President Obama will designate SW Colorado cultural site under the Antiquities Act
By Summit Voice
SUMMIT COUNTY — One of the most significant cultural sites in Colorado will get a boost this week, when President Obama officially designates Chimney Rock National Monument as part of the Americas Great Outdoors Initiative. The designation provides permanent protection to the 4,700-acre Chimney Rock Archaeological Area in the San Juan National Forest.
“Chimney Rock is almost certainly the most significant cultural site managed by the U.S. Forest Service,” said Richard Moe, who launched the push for monument designation six years ago. “The national monument designation will bring deserved national recognition to a place of significant archaeological and cultural importance to our country.”
This national treasure, and our country’s newest national monument, represents one of the farthest outposts of the Chacoan culture. Home to more than 200 homes and ceremonial buildings built more than 1,000 years ago, the area is of great spiritual importance to the Pueblo tribes of the Southwest.
“The story of my tribe, the Pueblo of Acoma, and our history is intimately connected to Chimney Rock. This place is still sacred to my people, and we are glad to see it will now be protected for our children and grandchildren,” said Chandler Sanchez, chairman of the All Indian Pueblo Council and former Governor for the Pueblo of Acoma. “As a national monument, the ancestral homes of my people will continue to provide inspiration to the thousands of people who visit this site.”
This designation comes in response to support from the Pueblos and other Native American tribes, local community members and elected officials at the local, state and national levels, including Archuleta County Commissioners, the Durango and Pagosa Springs Chambers of Commerce and strong support from the Colorado congressional delegation.
“We are grateful that President Obama has safeguarded Chimney Rock. Thanks to the President’s action, Americans will be able to enjoy this spectacular natural and historic treasure for generations,” commented Brian O’Donnell, executive director of the Conservation Lands Foundation.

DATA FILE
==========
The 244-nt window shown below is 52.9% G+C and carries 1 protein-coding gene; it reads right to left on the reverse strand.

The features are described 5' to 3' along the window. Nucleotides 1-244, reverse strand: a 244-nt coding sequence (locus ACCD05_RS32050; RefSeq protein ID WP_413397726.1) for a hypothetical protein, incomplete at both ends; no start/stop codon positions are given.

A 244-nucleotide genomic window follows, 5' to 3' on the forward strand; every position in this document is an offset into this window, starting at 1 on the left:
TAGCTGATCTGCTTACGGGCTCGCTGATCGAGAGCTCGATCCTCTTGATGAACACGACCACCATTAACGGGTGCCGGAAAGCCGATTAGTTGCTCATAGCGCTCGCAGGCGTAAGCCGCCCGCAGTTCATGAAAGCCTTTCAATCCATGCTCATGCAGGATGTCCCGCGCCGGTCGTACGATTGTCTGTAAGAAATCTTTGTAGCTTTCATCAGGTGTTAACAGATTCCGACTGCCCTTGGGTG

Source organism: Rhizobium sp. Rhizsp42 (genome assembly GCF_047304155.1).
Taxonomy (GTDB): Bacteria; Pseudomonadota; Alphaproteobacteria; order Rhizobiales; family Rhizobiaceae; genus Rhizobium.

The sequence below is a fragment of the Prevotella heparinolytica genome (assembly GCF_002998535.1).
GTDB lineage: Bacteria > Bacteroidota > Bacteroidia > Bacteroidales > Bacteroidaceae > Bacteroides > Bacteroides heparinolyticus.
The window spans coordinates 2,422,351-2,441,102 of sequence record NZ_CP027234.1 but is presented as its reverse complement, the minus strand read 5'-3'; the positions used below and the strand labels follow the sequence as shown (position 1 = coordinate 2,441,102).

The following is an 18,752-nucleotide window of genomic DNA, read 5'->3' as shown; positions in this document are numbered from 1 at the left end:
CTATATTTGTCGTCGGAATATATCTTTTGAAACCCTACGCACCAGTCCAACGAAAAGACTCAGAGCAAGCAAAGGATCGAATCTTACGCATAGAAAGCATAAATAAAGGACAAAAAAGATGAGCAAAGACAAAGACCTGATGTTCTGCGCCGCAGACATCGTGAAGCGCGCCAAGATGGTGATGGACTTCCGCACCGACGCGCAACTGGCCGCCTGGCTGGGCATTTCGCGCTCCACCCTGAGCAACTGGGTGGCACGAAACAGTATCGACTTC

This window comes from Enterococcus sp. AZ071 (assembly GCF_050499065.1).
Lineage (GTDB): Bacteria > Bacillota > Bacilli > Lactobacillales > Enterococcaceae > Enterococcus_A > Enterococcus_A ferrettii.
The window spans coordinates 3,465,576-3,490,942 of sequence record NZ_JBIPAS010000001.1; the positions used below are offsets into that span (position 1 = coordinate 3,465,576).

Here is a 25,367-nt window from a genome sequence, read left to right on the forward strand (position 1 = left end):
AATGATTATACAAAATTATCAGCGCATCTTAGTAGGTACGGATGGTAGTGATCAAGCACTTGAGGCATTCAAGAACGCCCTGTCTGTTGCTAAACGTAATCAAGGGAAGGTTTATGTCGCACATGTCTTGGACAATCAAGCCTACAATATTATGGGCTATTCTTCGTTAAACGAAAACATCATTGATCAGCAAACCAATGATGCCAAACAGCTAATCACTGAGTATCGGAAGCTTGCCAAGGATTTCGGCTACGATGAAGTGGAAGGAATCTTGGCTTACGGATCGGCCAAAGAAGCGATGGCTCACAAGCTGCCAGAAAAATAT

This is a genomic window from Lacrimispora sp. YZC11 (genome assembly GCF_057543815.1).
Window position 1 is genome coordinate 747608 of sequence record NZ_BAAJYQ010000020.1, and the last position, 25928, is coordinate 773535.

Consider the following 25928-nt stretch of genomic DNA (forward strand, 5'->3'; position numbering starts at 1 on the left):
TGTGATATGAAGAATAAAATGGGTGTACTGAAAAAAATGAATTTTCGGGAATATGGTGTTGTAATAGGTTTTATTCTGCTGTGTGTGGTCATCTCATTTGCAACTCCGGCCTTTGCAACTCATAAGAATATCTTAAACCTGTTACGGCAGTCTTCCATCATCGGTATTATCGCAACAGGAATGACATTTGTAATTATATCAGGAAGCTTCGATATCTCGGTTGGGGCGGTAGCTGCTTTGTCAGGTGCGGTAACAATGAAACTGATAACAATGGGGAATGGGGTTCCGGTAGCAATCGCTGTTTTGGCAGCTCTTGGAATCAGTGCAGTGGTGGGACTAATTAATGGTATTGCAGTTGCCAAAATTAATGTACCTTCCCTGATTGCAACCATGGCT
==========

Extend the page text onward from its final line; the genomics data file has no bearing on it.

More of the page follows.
An independent economic study released this summer estimated that the national monument designation will double the economic benefit to the local and regional economy. “As a southwest Coloradan, I know that Chimney Rock National Monument will be a large conservation and economic win for our community,” O’Donnell said.
Colorado U.S. Senator Michael Bennet also praised the decision by President Obama to designate Chimney Rock as a national monument. The president will use his authority under the Antiquities Act of 1906 to make the designation.
“Chimney Rock contains the rare combination of a spectacular geologic formation with extraordinary cultural, historical and archeological significance. Coloradans have made it clear that those attributes should be matched with national monument status. It will be an extraordinary boost for the region and the state,” Bennet said.
“For the last three years we’ve been making that case to Congress and more recently we’ve been urging the Administration to use its authority under the Antiquities Act,” Bennet said. “The President’s establishment of Chimney Rock National Monument will preserve and protect the site and drive tourism, drawing more visitors to the region and the state and bringing more dollars into the local economy.”
Bennet led efforts in the Senate to designate Chimney Rock a national monument. He has worked closely with local leaders, members of the Colorado congressional delegation and the administration to advance efforts. In 2010, he first introduced a bill in the Senate, cosponsored by Senator Mark Udall, to establish national monument status. Last Congress, the bill passed out of committee and was subsequently blocked on the Senate floor by a minority of senators.
Representative Scott Tipton introduced a similar bill that passed the House of Representatives with bipartisan support.
In April, Bennet, Udall and Tipton sent a letter to President Obama, urging him to begin a dialogue with the local community to explore all options to give the Chimney Rock archeological site the recognition and protection it deserves, including presidential declaration. The Antiquities Act of 1906 grants the president the authority to proclaim, by executive order, sites of historical significance as national monuments, garnering protection.
Following the letter to the president, Bennet and Tipton joined officials from the U.S. Forest Service in May at a listening session to collect input on the best path forward for designation of the 4,700-acre archeological site. The meeting was attended by Pagosa Springs Mayor Ross Aragon, members of the Archuleta County Board of Commissioners and area tribal leaders from the Southern Ute and Zuni Pueblo tribes, along with about 120 people from around the region.
In July, an economic impact study commissioned by the National Trust for Historic Preservation found that a national monument designation would bring an additional $1.2 million to the local economy every year.